For large rings(using 5 m diameter rain water tanks) I have made intersecting crossed ag pipe as I was concerned of the distance the water had to move across the compost.
    I also used old carpet and 10 layers of newspaper to stop stones perforating the plastic.I line the tanks to a depth of 15 cm with double layers of plastic. Put in the ag pipe covered in geocloth and then fill with water to 15 cm depth I then cut off the plastic at that height before filling with compost.I have good overflow ,and know I have no holes that way.
    When away I have worked out the time it takes to fill to 15 cm and have a automatic timer set to water once a week.
    For large cut off tanks I lay boards across the rim for planting and weeding .
    For smaller tanks I put in 2 logs in end up with soft cushioning on the base. I can step on them to get to the centre of the rings without compacting the soil or risking perforating the plastic.
    I think the wicking beds are a great idea

  18. Wonderful Ideas from across the globe. I have a slanted yard (in more directions than one). We are putting in a tiered garden next year and I thought it would be useful to incorporate a system like this into it. We will be using landscape boards to build up from the ground with minimal digging. I think it’s possible to then line each section of the garden with plastic and place the watering pipe in each bed. Thanks for the ideas!

  19. I have made a few self watering vegetable planters from polystyrene boxes, and I have had some success, mostly with salad greens. I used potting mix and supplemented with organic fertilizer pellets. I now want to make more permanent wicking beds like yours, and I wondered if you could update us as to what changes you would make, and whether you have had any problems with the soil getting too compacted? Thanks heaps.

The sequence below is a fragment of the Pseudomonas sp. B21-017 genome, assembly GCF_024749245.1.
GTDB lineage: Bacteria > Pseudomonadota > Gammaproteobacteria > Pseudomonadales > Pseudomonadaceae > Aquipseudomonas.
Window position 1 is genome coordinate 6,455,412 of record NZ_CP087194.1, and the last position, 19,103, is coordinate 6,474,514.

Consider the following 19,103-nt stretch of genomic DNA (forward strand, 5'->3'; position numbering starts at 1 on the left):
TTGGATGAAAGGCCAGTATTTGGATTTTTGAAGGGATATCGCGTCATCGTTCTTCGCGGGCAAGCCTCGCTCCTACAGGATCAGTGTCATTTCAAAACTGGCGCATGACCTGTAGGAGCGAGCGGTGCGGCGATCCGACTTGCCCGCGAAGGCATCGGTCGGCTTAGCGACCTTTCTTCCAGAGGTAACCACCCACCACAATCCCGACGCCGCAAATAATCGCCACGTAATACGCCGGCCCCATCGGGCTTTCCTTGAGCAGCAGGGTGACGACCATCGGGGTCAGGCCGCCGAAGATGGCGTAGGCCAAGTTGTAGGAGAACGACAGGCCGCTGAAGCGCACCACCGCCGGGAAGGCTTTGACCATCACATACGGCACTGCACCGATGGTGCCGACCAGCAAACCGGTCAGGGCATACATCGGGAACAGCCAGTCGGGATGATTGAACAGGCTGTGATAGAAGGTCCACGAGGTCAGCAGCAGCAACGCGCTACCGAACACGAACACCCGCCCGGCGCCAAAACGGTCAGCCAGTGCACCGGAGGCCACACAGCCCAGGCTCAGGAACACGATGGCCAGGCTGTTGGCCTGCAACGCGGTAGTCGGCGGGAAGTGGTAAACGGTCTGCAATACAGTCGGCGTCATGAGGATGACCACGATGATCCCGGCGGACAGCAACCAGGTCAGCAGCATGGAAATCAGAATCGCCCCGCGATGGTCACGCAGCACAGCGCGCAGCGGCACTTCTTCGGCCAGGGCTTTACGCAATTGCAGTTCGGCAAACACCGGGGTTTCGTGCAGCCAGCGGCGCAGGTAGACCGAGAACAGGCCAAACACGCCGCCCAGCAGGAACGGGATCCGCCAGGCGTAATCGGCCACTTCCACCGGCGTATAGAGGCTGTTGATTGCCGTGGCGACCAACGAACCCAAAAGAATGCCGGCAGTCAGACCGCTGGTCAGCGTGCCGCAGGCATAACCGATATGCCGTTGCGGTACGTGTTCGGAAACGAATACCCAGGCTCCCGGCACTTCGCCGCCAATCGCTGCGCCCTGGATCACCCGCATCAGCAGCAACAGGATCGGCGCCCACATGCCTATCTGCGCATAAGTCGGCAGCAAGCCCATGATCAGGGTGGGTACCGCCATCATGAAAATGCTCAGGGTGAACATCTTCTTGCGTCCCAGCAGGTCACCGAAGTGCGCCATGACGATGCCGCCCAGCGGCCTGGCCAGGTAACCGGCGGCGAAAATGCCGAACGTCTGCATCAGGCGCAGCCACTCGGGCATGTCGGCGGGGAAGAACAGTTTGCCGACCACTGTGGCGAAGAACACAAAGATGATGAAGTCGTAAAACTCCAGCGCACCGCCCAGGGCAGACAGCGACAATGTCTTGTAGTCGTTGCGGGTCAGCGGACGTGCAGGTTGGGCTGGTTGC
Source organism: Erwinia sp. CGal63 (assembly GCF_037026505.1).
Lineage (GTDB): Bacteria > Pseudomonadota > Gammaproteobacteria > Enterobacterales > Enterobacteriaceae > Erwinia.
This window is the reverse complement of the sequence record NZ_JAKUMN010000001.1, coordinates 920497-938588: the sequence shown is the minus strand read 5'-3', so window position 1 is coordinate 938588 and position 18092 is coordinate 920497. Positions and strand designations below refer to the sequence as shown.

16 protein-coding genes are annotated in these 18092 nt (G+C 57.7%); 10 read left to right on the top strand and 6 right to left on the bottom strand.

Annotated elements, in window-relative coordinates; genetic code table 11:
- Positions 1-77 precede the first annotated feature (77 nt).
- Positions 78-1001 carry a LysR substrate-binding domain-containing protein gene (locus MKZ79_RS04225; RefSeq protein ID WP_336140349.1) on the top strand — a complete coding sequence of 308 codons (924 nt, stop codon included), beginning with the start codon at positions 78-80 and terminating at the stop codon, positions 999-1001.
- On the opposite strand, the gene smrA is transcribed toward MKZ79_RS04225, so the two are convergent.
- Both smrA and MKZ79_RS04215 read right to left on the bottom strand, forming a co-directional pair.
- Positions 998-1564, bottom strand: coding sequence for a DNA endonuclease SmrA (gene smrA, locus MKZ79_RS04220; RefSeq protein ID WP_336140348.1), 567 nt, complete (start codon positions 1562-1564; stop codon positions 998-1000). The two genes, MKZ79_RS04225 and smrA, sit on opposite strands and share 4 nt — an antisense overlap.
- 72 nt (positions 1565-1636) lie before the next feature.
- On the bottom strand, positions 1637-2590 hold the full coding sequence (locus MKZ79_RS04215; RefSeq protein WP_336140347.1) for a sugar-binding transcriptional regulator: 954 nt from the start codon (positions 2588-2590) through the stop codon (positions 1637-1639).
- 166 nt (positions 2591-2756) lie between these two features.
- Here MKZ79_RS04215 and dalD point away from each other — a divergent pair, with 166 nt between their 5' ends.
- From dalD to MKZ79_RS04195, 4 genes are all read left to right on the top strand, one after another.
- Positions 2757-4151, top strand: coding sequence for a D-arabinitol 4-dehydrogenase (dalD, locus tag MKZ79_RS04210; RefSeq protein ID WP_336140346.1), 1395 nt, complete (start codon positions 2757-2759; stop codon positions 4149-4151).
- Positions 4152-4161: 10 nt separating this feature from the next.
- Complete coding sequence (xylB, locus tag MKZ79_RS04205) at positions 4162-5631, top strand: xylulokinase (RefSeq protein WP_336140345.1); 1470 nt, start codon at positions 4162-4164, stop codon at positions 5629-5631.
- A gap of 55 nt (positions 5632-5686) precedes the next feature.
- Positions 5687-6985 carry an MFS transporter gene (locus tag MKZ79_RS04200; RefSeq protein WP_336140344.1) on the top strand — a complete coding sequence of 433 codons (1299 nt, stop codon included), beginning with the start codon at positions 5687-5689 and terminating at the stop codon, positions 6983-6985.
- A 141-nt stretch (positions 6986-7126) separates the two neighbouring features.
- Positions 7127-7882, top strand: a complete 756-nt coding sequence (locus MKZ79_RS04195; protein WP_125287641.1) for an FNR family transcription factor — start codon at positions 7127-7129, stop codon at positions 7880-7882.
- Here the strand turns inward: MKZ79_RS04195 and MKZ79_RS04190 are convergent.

1. Hi Christine, our wicking bed is 18 months old and going really well. Its a level pit lined with plastic , filled with wood chunks and gravel with slotted fill pipe buried in the aggregate. All this is covered with shade cloth, and a sleeper box placed over top and filled with damp soil and compost. Would and are about to do it again exactly the same.You can see how it was done in photos on . More info is in Bees Blog on home page.Good luck.

      1. Thanks for that reply. I had a look at your site and the wicking beds look a treat. I wish I was closer so I could come for a look. What have you found that you can’t grow in them? Do some vegetables need more depth for their roots?

        1. No, everything we ‘ve tried has gone well. It is pretty deep soil …..about 400 mm, and I grew a parsnip in there that was as long as that and perfect. As I say, only trouble with them is you have to water so infrequently that you might forget to.

          1. Very impressed about the parsnips. I have heard that they are not the easiest thing to grow. One last question. Did you import soil for the beds or use local stuff and feed it up?

  20. Hi Milkwood crew, we’ve recently taken the idea of the wicking bed and made it mobile based on Nick’s ideas at last October’s Mudgee PDC of using an IBC container. The only difference is that we’ve built them purely for native plants as we are a conservation not-for-profit. It means that we can build the gardens in one location with one group of people and deliver it to another group of people… a great way to connect people with money and time to those in need of gardens like schools with no grassed area!